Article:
ANALOG AND DIGITAL COMMUNICATION
Depending upon the message signal, communication may also be classified as under:
(i) Analog Communication,
(ii) Digital Communication.
1.10.1. Analog Communication
Analog communication is that type of communication in which the message or information signal to be transmitted is analog in nature. This means that in analog communication the modulating signal (i.e., baseband signal) is an analog signal. This analog message signal may be obtained from sources such as speech, video shooting etc.
In analog communication, the analog message signal modulates some high carrier frequency inside the transmitter to produce modulated signal. This modulated signal is then transmitted with the help of a transmitting antenna to travel through the transmission channel. At the receiver, this modulated signal is received and processed to recover the original message signal. Figure 1.5 shows the block diagram of an analog communication system.
FIGURE 1.7 Basic Analog Communication System
Presently all the AM, FM radio transmission and TV transmission are examples of analog communication.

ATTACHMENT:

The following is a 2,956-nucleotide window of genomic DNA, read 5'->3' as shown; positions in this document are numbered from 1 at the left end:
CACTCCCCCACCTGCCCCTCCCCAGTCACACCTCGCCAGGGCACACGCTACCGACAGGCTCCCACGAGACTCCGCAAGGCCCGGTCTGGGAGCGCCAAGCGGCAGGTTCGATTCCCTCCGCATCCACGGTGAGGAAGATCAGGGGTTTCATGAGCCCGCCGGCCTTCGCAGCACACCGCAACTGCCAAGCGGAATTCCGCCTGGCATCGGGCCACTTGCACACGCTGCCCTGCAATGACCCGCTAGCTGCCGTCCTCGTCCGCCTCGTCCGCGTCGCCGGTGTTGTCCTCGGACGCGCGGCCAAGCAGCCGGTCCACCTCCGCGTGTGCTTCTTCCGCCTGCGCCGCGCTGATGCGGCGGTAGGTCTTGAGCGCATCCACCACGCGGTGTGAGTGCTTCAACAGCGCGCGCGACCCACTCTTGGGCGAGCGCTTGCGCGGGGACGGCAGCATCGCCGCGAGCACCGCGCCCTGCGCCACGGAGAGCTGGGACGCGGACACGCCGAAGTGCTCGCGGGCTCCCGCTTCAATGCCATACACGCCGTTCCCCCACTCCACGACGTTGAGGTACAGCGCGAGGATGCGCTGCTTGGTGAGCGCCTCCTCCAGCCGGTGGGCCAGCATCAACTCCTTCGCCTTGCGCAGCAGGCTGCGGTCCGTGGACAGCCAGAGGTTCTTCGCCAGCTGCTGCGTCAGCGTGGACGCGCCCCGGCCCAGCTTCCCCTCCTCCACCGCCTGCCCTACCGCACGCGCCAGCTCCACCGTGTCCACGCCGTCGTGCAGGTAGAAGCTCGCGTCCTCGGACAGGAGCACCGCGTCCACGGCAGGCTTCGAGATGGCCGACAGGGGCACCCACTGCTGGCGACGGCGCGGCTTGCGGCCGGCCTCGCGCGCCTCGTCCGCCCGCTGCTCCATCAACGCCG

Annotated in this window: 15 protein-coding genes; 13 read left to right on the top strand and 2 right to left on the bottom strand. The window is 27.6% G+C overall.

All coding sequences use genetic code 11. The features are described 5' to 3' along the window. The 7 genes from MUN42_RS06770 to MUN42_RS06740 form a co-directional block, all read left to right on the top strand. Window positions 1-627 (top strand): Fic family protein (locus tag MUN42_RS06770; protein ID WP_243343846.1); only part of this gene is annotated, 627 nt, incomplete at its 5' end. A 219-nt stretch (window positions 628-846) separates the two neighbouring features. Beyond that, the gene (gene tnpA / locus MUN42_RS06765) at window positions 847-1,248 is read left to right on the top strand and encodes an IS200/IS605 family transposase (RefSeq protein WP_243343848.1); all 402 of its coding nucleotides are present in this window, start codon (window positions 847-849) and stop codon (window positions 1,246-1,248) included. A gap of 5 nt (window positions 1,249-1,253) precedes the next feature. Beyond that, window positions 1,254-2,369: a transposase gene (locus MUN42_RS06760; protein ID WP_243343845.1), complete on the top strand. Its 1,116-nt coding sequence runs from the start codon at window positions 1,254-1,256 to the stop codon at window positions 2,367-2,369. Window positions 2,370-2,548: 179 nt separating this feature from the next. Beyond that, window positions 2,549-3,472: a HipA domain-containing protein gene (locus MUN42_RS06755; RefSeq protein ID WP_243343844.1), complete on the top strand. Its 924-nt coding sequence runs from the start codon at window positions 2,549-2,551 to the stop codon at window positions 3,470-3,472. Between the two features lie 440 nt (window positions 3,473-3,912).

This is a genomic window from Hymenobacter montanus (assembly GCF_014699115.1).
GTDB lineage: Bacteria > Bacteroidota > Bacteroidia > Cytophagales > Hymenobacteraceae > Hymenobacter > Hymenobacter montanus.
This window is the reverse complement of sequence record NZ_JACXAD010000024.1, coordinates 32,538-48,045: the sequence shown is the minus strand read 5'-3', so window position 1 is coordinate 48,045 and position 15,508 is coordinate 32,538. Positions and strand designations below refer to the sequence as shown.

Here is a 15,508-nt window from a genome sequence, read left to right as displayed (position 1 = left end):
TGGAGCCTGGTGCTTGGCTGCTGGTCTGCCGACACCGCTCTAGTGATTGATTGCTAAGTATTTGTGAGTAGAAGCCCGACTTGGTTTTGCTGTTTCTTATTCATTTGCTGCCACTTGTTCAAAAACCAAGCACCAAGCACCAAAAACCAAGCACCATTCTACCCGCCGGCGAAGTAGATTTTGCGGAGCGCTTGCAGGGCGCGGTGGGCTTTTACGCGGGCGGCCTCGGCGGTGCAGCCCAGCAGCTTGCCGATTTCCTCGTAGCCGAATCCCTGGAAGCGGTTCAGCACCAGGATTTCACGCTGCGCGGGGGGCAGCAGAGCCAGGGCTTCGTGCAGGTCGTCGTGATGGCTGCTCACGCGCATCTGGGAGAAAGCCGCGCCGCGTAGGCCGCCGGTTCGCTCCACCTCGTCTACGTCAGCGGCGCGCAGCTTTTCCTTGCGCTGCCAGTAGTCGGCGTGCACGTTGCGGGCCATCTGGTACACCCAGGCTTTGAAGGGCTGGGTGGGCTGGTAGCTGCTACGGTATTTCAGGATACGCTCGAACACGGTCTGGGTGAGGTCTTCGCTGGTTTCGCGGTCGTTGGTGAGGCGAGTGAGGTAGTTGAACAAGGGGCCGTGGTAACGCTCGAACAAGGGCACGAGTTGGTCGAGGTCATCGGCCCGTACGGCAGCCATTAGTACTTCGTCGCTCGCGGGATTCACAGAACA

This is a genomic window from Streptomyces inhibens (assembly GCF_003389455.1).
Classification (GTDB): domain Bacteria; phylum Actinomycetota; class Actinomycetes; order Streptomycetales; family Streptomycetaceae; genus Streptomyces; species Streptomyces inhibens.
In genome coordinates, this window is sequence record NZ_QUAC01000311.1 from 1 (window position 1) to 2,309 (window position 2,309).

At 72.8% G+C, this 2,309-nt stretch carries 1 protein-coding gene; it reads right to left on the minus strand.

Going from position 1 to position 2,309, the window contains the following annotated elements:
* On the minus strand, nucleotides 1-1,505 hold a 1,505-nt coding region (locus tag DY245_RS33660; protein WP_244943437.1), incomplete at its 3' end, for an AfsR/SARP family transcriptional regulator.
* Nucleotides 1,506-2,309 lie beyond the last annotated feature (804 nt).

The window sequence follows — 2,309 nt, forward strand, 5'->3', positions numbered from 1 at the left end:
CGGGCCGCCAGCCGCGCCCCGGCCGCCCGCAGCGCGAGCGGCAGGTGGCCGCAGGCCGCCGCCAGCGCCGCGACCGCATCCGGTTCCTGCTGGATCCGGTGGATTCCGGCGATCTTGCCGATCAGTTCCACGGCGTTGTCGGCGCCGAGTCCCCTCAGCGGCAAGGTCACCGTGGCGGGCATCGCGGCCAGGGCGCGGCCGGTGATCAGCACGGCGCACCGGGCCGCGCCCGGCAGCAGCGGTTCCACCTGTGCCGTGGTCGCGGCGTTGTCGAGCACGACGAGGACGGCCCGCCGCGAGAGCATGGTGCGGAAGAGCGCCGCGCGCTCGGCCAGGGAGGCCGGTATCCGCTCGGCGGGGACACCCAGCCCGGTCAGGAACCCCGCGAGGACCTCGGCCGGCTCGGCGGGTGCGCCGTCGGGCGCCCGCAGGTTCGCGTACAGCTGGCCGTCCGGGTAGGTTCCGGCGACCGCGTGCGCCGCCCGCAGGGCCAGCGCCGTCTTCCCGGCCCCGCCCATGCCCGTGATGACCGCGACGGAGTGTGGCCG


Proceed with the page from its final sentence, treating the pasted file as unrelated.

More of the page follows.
1.10.2. Digital Communication
In digital communication, the message signal to be transmitted is digital in nature. This means that digital communication involves the transmission of information in digital form.
1.10.3. Model of a Digital Communication System
Figure 1.8 shows the model of a digital communication system. The overall purpose of the system is to transmit the message or sequences of symbols coming out of a source to a destination point at as high a rate and accuracy as possible. The source and the destination point are physically separated in space and a communication channel connects the source to the destination point. The Noise communication channel accepts channel electrical (i.e., electromagnetic) signals and the output of the
channel is usually a smeared or distorted version of the input due to the non-ideal nature of the communication channel. In addition to this, the information-bearing signal is also corrupted by unpredictable electrical signals (i.e., noise) from both man-made and natural causes. Thus, the smearing and the noise introduce errors in the information being transmitted and limits the rate at which information can be communicated from the source to the destination.
The probability of incorrectly decoding a message symbol at the receiver is often used as a measure of performance of a digital communication system.
Now, let us have a detailed look at each of the functional blocks in a digital communication system.
- Discrete Information Source